The device has been approved by the UK Medicines and Healthcare Regulatory Agency and has also obtained a CE mark, enabling its additional use in non-clinical locations. The team explain each device is wi-fi enabled, allowing the test result to be securely sent to a hospital’s record system.

Testing for the study took place between April 10 and May 12 at three NHS sites: St Mary’s Hospital, Imperial College Healthcare NHS Trust, London; Chelsea & Westminster Hospital NHS Foundation Trust, London and the John Radcliffe Hospital, Oxford University Hospitals NHS Foundation Trust, Oxford.

It was supported by the National Institute for Health Research, Imperial Biomedical Research Centre.

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Area man succumbs to COVID-19, health unit confirms – OrilliaMatters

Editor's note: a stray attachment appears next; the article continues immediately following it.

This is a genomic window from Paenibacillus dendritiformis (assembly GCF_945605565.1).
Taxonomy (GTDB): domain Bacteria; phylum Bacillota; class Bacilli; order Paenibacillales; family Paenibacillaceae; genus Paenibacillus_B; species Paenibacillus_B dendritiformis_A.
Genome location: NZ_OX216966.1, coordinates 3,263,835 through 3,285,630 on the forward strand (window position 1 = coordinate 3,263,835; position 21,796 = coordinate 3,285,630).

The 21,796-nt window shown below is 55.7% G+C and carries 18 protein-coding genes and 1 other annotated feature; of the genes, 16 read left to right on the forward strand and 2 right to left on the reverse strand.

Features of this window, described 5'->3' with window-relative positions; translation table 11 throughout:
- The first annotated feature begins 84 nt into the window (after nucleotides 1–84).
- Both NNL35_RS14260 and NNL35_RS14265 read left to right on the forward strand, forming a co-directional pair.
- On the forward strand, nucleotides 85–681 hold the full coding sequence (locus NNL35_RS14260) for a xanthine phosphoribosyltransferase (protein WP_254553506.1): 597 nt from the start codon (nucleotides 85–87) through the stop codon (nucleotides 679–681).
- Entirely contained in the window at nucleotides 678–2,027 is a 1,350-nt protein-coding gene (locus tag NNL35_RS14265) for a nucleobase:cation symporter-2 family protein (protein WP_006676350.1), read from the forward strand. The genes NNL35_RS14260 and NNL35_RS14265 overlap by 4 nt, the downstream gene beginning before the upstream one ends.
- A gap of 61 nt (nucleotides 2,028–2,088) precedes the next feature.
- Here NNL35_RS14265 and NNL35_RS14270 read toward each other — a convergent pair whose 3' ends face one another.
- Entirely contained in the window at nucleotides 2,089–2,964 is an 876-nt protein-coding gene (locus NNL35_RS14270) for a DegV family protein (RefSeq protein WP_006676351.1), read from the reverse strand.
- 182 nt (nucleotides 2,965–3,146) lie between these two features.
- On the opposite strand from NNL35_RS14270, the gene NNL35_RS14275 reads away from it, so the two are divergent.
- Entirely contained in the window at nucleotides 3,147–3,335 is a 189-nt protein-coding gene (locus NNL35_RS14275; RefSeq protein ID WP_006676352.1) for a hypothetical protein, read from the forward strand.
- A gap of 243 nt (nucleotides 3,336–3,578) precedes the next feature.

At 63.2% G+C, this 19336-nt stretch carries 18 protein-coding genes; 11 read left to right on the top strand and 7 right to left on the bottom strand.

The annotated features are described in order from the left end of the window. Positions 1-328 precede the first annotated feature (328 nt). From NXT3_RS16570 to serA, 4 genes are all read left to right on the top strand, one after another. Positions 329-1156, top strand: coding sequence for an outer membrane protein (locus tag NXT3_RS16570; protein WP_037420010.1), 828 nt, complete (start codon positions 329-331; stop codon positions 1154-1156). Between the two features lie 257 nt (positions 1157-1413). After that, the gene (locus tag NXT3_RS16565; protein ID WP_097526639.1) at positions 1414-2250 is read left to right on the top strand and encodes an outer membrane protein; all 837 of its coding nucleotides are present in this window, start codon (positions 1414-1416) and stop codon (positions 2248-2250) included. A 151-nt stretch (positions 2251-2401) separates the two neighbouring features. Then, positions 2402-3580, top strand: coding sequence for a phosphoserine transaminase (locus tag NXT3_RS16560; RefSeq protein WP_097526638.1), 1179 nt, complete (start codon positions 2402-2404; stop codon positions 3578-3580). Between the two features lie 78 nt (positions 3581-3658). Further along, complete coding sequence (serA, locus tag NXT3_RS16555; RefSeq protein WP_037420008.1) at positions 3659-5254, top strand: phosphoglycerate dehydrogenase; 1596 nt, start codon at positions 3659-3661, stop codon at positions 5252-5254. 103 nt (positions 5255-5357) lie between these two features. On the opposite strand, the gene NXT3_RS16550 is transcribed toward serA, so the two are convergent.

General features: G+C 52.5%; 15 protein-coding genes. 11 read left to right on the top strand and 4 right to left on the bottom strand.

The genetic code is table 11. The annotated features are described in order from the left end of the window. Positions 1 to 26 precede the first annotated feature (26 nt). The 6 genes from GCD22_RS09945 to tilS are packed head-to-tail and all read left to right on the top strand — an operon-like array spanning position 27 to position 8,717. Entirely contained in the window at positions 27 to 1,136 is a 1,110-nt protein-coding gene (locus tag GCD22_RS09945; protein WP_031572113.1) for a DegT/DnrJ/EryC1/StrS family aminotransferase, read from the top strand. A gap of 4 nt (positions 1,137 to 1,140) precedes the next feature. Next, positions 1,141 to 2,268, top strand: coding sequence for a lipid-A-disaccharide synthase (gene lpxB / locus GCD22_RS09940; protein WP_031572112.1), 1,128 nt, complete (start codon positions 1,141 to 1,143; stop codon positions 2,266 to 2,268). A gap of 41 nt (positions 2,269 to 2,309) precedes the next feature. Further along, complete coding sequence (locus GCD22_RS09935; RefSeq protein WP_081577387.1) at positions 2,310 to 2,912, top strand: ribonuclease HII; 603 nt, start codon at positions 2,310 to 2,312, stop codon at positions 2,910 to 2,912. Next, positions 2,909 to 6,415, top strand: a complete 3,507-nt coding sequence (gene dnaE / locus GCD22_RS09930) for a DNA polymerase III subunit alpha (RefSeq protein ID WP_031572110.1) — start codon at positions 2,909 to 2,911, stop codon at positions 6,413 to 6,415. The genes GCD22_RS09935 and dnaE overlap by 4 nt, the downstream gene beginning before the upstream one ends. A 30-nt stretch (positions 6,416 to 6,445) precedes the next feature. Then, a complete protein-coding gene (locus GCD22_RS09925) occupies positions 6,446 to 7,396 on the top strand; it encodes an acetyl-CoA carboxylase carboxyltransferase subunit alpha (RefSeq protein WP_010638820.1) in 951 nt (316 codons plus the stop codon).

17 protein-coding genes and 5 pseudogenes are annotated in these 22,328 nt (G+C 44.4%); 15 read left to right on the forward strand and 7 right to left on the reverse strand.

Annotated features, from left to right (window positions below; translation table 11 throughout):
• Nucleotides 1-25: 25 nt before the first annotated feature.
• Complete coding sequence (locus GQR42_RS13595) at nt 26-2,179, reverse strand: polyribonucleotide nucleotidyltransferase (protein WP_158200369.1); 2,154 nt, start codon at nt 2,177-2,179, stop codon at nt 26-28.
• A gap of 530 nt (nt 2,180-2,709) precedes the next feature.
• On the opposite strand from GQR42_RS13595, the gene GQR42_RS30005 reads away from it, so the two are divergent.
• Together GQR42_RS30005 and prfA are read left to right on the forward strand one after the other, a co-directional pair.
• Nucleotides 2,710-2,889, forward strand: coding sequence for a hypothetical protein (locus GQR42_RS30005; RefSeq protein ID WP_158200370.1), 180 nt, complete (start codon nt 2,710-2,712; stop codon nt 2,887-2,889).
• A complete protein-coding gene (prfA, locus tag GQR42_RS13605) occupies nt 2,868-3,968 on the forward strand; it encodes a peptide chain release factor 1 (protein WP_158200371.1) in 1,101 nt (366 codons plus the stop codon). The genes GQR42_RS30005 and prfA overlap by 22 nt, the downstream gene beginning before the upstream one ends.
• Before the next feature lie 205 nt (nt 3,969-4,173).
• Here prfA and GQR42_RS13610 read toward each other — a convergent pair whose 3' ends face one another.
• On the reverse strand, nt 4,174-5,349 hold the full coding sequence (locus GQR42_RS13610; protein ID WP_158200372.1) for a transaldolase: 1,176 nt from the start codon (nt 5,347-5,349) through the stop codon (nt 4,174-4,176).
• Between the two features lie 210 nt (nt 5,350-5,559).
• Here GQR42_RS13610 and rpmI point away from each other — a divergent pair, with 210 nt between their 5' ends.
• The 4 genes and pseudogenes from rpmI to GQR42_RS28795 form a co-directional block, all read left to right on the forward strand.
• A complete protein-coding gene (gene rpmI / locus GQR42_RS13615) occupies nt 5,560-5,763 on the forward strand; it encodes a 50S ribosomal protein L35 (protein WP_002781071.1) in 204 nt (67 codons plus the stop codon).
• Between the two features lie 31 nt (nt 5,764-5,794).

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A man from New Tecumseth has died after being hospitalized with the coronavirus. 

The Simcoe Muskoka District Health Unit confirmed the death today, and report he was a man over 80 who had been hospitalized at Southlake Regional Health Centre in Newmarket. His case was reported by the health unit on Sept. 8.

This is the 38th COVID-related death reported in the region since March. The last death in the region involved a Penetanguishene woman on Aug. 4.

The region’s health unit also confirmed 13 more cases of COVID-19 in Simcoe and Muskoka today. 

Eleven of today’s cases are in Simcoe County, with six new Barrie cases, two new Bradford West Gwillimbury cases, one in Innisfil, one in Orillia, and one in New Tecumseth. There are also two new cases in Muskoka.